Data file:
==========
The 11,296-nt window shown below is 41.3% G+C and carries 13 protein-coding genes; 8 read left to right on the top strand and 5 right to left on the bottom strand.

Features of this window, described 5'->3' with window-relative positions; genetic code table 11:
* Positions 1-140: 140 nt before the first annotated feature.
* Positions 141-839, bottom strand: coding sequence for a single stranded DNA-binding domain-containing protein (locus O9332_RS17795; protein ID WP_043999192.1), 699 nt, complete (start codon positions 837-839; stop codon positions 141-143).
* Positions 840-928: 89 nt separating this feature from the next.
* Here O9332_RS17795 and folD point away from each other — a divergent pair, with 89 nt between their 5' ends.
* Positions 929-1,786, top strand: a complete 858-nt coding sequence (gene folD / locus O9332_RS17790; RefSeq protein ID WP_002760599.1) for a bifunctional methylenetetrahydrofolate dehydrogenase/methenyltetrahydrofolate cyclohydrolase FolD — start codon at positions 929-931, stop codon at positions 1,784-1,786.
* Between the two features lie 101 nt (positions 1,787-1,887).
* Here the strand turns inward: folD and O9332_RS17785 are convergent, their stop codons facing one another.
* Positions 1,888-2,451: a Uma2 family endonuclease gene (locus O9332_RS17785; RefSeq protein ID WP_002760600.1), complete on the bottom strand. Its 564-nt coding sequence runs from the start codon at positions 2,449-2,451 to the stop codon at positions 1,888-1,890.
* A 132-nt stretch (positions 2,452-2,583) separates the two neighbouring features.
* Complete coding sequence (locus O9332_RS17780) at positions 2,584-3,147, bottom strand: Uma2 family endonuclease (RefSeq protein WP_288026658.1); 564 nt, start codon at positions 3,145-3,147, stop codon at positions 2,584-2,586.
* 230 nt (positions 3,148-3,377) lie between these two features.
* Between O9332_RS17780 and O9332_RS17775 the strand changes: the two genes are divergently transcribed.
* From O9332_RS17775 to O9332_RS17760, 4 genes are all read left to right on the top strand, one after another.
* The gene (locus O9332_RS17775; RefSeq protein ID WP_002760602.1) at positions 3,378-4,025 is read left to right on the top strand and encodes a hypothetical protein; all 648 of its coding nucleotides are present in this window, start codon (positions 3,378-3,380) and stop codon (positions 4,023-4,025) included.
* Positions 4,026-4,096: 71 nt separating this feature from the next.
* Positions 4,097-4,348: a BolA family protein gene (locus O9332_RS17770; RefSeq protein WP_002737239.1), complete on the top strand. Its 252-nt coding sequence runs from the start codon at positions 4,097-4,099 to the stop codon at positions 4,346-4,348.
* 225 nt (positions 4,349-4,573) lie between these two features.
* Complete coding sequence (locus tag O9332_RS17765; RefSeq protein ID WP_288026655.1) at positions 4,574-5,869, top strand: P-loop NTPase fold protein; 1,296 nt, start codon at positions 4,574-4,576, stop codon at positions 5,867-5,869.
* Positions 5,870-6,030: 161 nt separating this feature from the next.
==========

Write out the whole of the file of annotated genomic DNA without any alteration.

The 11,296-nt window shown below is 41.3% G+C and carries 13 protein-coding genes; 8 read left to right on the top strand and 5 right to left on the bottom strand.

Features of this window, described 5'->3' with window-relative positions; genetic code table 11:
* Positions 1-140: 140 nt before the first annotated feature.
* Positions 141-839, bottom strand: coding sequence for a single stranded DNA-binding domain-containing protein (locus O9332_RS17795; protein ID WP_043999192.1), 699 nt, complete (start codon positions 837-839; stop codon positions 141-143).
* Positions 840-928: 89 nt separating this feature from the next.
* Here O9332_RS17795 and folD point away from each other — a divergent pair, with 89 nt between their 5' ends.
* Positions 929-1,786, top strand: a complete 858-nt coding sequence (gene folD / locus O9332_RS17790; RefSeq protein ID WP_002760599.1) for a bifunctional methylenetetrahydrofolate dehydrogenase/methenyltetrahydrofolate cyclohydrolase FolD — start codon at positions 929-931, stop codon at positions 1,784-1,786.
* Between the two features lie 101 nt (positions 1,787-1,887).
* Here the strand turns inward: folD and O9332_RS17785 are convergent, their stop codons facing one another.
* Positions 1,888-2,451: a Uma2 family endonuclease gene (locus O9332_RS17785; RefSeq protein ID WP_002760600.1), complete on the bottom strand. Its 564-nt coding sequence runs from the start codon at positions 2,449-2,451 to the stop codon at positions 1,888-1,890.
* A 132-nt stretch (positions 2,452-2,583) separates the two neighbouring features.
* Complete coding sequence (locus O9332_RS17780) at positions 2,584-3,147, bottom strand: Uma2 family endonuclease (RefSeq protein WP_288026658.1); 564 nt, start codon at positions 3,145-3,147, stop codon at positions 2,584-2,586.
* 230 nt (positions 3,148-3,377) lie between these two features.
* Between O9332_RS17780 and O9332_RS17775 the strand changes: the two genes are divergently transcribed.
* From O9332_RS17775 to O9332_RS17760, 4 genes are all read left to right on the top strand, one after another.
* The gene (locus O9332_RS17775; RefSeq protein ID WP_002760602.1) at positions 3,378-4,025 is read left to right on the top strand and encodes a hypothetical protein; all 648 of its coding nucleotides are present in this window, start codon (positions 3,378-3,380) and stop codon (positions 4,023-4,025) included.
* Positions 4,026-4,096: 71 nt separating this feature from the next.
* Positions 4,097-4,348: a BolA family protein gene (locus O9332_RS17770; RefSeq protein WP_002737239.1), complete on the top strand. Its 252-nt coding sequence runs from the start codon at positions 4,097-4,099 to the stop codon at positions 4,346-4,348.
* 225 nt (positions 4,349-4,573) lie between these two features.
* Complete coding sequence (locus tag O9332_RS17765; RefSeq protein ID WP_288026655.1) at positions 4,574-5,869, top strand: P-loop NTPase fold protein; 1,296 nt, start codon at positions 4,574-4,576, stop codon at positions 5,867-5,869.
* Positions 5,870-6,030: 161 nt separating this feature from the next.